SollarSuite includes SollarTrack.m, a GUI-based tool to administer and monitor motion tracking of head and probe (Figure 5). It integrates with the other components of SollarSuite through use of the previously discussed data structure contained in a participant’s .sllr file. It also relies on the same fixed folder structure and initialization with SollarSync.m has to be performed first. Tracking results are stored separately in a TRACKING subfolder and as a .dtrk file. Head and probe motion tracking can be performed almost independently from contour tracing, except that the ultrasound frame containing the hard palate trace needs to be specified and should thus be identified with SollarContours beforehand.
Markers tracking begins by finding and setting the reference frame, which will be the baseline position for each video recording made during the participant’s testing session. This is of special importance to the frontal head position, as the position in the reference frame is taken as the zero point when it comes to head displacement or left-right neck flexion in relation to the ultrasound probe. Consequently, it is important to select a frame that depicts the participant in a relaxed posture, with the head upright and just above the ultrasound probe. The participant should also not be articulating, show no strong facial expressions so as to not affect the relative positions of the blue markers (e.g., frowning), and all blue markers should be clearly and entirely visible.
Tracking templates are defined for the reference frame by sequentially selecting blue markers for each of the four tracking sets: frontal head view, profile head view, frontal probe view, profile probe view. SollarTrack puts no constraints on the number or layout of markers for each template, but a triangular configuration has proven robust for computing the spatial translations. When choosing a marker template, a good visibility of all chosen markers throughout the whole recording should be considered. SollarTrack automatically identifies blue markers by isolating pixels that fall within the blue color range and by applying inclusion criteria, such as minimum and maximum size and roundness, to the candidate regions in the resulting binary image. In the selection process, SollarTrack takes the centroid coordinates of a selected marker to relieve the user of pixel-perfect precision and to ensure more accurate matching across video recordings in the following step.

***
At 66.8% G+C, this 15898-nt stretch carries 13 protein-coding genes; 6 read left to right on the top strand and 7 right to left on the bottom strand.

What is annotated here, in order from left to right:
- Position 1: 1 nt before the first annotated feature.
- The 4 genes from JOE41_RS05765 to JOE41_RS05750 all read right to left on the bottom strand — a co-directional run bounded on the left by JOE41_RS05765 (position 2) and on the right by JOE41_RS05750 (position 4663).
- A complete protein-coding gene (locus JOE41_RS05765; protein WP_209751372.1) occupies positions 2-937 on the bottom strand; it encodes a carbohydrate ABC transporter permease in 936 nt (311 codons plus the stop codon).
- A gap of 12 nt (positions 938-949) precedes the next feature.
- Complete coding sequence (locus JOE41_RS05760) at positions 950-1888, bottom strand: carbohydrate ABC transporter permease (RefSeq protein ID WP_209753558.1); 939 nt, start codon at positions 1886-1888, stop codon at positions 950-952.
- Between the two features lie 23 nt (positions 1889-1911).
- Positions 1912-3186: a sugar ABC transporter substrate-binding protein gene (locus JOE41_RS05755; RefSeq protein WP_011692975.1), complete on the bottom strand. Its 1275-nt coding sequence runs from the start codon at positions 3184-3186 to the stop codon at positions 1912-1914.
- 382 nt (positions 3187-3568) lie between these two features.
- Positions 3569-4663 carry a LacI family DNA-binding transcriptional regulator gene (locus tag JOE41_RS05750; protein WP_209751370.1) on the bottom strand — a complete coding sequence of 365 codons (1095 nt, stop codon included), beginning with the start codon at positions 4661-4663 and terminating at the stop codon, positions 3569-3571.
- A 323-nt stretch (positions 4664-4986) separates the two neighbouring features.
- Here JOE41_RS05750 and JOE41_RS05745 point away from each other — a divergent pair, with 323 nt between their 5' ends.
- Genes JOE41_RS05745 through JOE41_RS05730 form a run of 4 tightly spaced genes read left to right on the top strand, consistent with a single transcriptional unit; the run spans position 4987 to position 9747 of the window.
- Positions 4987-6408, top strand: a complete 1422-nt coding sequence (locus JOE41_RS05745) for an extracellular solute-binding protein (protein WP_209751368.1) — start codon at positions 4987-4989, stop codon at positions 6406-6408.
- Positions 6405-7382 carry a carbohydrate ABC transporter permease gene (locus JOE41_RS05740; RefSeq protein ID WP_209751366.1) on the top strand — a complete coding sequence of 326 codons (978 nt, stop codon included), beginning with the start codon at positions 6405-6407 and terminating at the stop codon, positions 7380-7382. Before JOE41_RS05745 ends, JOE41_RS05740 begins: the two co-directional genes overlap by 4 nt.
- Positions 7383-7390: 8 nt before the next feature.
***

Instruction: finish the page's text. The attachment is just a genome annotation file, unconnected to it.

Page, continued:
For the probe templates, two additional specifications are necessary: First, SollarTrack will ask the user to draw a Probe Orientation Line starting from the probe origin and extending downwards to capture the angle of the probe within the camera image. Second, a 5 cm segment has to be selected on the scales attached to the goggles. This measure is used to compute the conversion factor from pixels to mm. For continuous tracking in a recorded video, each of the four tracking templates in the starting frame of the video are matched to their locations in the reference frame. The rigid transformation between the two frames is estimated1 and stored within the tracking data structure and its corresponding .dtrk file. Frame-by-frame tracking is then performed on probe templates in a two-step process of tracking marker positions first, then computing the rigid transformation for each frame. Working from the binary image, SollarTrack takes all pixels that fall within the vicinity of the selected blue markers. These pixel coordinates are fed into a MATLAB PointTracker object and SollarTrack proceeds stepwise through the frames. Single pixels with invalid tracking results are disregarded in all further frames, which is compensated for by the large number of initial pixels but could be a limitation when tracking long recordings. After point tracking is complete, the rigid transformation is estimated between one frame and the next and progressively combined into a transformation matrix that reflects rigid motion between each frame and the reference frame.